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There's another thing the garden does for the house, above.  Will show it in next post.  Do you already know what it is, and in shock I've been able to refrain from putting it in this post?
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Garden & Be Well,    XO T  
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Why are there so few good gardens?  Why is it so difficult to create our own beautiful garden, at the front end?  Several layers, at the beginning.  Ignorance, we don't have the knowledge.  After beginning with ignorance we enter the phase of ineptitude.  Knowledge gained but applied incorrectly, typically using a fragment to expound the whole, with a strong bias towards understanding the map but not the territory.  

Tuesday, October 11, 2016

Masters Class: Adding Subsidiary Focal Points to a Focal Point

Focal points in your garden must be so wonderful they are fought over at your estate sale.
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One focal point per garden room, subsidiary focal points allowed.
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Pots in your garden must be so marvelous they never have to be planted.
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Tara's Trinity of focal points, above.
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The best focal points are placed on axis seen from myriad directions, and better, if each of those axis is not visible from the others.
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Focal points must have a focal point view in their opposite direction.
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No matter the slope of your land, focal points must be level.
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You must know these focal point tips within your DNA.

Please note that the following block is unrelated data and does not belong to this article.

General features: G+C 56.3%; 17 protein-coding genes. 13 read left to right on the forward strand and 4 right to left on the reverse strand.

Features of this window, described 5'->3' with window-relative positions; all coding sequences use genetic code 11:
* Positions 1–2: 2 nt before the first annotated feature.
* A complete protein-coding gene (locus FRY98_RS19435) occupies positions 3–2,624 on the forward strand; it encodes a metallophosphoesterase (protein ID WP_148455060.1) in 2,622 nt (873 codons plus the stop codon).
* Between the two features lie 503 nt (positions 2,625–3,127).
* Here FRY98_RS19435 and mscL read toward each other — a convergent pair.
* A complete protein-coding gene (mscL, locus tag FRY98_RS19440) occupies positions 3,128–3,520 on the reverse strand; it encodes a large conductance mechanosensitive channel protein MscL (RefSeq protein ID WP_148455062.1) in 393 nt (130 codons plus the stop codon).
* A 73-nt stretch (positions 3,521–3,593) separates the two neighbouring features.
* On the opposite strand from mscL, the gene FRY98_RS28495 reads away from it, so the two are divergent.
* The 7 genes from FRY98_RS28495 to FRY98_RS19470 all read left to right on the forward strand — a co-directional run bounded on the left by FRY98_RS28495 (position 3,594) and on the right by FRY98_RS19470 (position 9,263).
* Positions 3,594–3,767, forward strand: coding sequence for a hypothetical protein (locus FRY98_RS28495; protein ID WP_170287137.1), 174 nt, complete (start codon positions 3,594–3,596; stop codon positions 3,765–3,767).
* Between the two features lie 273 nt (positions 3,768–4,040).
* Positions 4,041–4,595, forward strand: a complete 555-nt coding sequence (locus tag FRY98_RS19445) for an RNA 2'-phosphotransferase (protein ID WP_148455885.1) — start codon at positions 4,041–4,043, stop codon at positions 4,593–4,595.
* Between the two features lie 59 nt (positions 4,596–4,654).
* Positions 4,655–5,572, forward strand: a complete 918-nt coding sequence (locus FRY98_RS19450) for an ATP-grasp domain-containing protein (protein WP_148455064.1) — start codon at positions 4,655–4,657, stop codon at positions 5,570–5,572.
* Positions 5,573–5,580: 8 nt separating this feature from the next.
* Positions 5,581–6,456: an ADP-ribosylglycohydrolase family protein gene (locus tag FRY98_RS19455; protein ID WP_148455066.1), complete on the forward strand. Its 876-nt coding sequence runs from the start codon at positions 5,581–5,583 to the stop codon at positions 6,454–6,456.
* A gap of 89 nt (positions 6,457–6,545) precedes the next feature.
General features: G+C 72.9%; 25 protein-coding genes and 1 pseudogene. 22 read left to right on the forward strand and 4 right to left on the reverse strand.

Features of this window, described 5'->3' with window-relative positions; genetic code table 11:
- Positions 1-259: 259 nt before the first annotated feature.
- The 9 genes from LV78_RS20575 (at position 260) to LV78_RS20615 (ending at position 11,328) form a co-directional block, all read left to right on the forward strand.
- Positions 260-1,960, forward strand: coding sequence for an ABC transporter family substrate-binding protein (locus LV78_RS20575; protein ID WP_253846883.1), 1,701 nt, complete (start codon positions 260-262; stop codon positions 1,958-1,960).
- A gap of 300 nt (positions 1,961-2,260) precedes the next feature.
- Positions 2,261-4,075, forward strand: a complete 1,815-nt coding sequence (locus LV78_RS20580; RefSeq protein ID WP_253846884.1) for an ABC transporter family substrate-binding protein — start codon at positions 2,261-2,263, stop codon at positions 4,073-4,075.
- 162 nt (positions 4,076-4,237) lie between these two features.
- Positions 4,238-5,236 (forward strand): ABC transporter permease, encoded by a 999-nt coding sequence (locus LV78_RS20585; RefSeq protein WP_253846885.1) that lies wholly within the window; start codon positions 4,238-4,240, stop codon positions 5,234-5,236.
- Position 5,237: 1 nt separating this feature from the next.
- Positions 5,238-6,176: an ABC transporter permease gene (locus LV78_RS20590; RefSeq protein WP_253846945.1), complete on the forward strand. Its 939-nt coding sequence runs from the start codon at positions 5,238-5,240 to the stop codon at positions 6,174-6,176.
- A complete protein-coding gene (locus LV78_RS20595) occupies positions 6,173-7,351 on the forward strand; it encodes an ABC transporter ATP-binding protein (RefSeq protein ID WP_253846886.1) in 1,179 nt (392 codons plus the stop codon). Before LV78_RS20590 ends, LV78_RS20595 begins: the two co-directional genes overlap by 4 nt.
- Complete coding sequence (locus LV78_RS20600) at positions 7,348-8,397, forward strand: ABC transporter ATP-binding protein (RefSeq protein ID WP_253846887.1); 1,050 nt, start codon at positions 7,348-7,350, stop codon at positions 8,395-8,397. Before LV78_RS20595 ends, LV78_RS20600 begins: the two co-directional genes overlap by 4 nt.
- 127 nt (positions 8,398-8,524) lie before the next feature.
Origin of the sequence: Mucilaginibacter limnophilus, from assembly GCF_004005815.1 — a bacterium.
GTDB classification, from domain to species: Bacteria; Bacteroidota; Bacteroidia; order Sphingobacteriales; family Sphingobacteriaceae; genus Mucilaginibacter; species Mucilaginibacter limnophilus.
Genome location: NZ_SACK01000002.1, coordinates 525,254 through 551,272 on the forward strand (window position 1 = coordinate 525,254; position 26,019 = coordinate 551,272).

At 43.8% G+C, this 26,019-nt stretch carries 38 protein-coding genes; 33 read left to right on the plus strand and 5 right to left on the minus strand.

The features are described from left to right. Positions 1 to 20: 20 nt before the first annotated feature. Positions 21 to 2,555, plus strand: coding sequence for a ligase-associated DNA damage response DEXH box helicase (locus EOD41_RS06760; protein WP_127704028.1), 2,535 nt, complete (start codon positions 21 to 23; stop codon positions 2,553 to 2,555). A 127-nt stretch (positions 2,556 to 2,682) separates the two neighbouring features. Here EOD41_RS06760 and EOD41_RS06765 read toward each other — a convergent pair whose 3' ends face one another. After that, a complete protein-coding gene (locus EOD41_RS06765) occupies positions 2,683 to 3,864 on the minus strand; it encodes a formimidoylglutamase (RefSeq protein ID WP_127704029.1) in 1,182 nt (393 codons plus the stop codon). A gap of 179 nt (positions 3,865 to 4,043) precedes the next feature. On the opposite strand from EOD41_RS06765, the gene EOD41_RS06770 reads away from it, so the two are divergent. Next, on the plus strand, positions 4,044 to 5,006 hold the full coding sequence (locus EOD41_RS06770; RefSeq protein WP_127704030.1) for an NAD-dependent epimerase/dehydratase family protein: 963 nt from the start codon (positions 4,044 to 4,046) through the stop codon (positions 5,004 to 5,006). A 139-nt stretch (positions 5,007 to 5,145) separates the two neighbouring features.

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A delight, below, seeing this pot recently.  Pretty all year, even when the herbacious plantings are dormant.
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What did you think, first seeing the pot, below?  Did the plantings, and their year-round essence enter into contemplation?

garden with pinks & purples:
Pic, above, here.

Moving on. More details about siting and living with a focal point.  Contemplating a single focal point's effect upon your life, a Providential gift, using my focal point, below.
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Up front, seeing the urn & plinth, below, at a wholesale nursery, I was there buying items for a job, not to get myself a pot/plinth.  After making the purchase for the client job, in a hurry, my feet moved me over to the pot/plinth, you knew they would.  My DNA knew more than my lizard brain which kept saying, You're in a hurry, no time for this, and certainly no money.
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Wholesale pot/plinth were expensive, and wildly heavy.  Had 4 men put it into my pick-up truck.
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Into my garden, below, direct axis from the large bay window fronting my home, my previous 30 year home.



With the urn/plinth at my back, below, this is the view into that bay window.  Now you're entering the realm of Living with your focal point.  Not merely having your focal point.  Huge difference.  Huge.

TARA DILLARD: Looking into my living room from the garden, chinese snow ball, lamps on, blue + white:

Inside the bay window, below.  Living more deeply with the pot/plinth, having meals at the table, bringing my laptop to the table and working, putting together more journal pages at this table.

my bay window, drop-leaf table, chairs with cane seats, drapes, garden views, vanishing threshold, heart of pine wood floors:

With the focal point urn/plinth at my back, below, turned to a different axis view, a subsidiary focal point.  Ironically a subsidiary focal point, within a subsidiary focal point.  Go me !  Know what I am talking about here?  Hope so.  The blooms of wisteria 'Amethyst Falls' are owning the day, once finished the dovecote recovers its dominance.

TARA DILLARD: A PEAK AT MY GARDEN:

Turning to another axis, below, with the urn/plinth at my back, is another subsidiary focal point.  A planting designed to greet me as I enter/leave my driveway.

TARA DILLARD: Driveway Planting:

Another axis view, below, with the urn/plinth at my back, Laura watching me, totally acting as if I'm not there.

Laura, backdrop to my garden today.: